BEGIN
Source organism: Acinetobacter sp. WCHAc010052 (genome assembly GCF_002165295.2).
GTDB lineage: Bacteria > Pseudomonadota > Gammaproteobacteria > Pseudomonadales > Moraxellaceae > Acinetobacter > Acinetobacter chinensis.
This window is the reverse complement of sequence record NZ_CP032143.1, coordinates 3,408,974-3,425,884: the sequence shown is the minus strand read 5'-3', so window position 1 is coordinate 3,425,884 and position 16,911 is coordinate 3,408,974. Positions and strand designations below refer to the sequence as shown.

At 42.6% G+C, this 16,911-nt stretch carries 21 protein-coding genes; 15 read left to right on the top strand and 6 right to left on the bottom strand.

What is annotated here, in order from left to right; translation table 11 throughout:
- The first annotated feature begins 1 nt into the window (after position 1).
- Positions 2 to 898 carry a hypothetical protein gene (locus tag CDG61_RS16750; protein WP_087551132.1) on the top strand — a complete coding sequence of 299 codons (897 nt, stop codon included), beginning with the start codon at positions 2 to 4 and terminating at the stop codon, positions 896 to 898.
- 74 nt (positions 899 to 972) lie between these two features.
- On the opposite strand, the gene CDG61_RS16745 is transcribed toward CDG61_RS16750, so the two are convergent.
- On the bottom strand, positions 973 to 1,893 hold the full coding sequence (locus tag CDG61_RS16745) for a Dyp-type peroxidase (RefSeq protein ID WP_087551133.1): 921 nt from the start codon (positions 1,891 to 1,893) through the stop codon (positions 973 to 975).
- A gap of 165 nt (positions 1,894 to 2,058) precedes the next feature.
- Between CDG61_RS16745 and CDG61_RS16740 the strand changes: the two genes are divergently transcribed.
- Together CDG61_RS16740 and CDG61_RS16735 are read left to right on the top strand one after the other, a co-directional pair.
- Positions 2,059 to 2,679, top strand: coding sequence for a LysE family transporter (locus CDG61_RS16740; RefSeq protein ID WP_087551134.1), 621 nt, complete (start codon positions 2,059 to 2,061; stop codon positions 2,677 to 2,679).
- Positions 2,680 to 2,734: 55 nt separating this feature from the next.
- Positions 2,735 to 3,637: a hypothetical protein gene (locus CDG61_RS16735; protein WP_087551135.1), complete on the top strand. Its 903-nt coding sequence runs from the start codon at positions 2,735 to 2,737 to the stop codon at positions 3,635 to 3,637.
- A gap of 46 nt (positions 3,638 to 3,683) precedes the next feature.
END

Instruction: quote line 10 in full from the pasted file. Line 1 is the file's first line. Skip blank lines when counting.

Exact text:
- On the bottom strand, positions 973 to 1,893 hold the full coding sequence (locus tag CDG61_RS16745) for a Dyp-type peroxidase (RefSeq protein ID WP_087551133.1): 921 nt from the start codon (positions 1,891 to 1,893) through the stop codon (positions 973 to 975).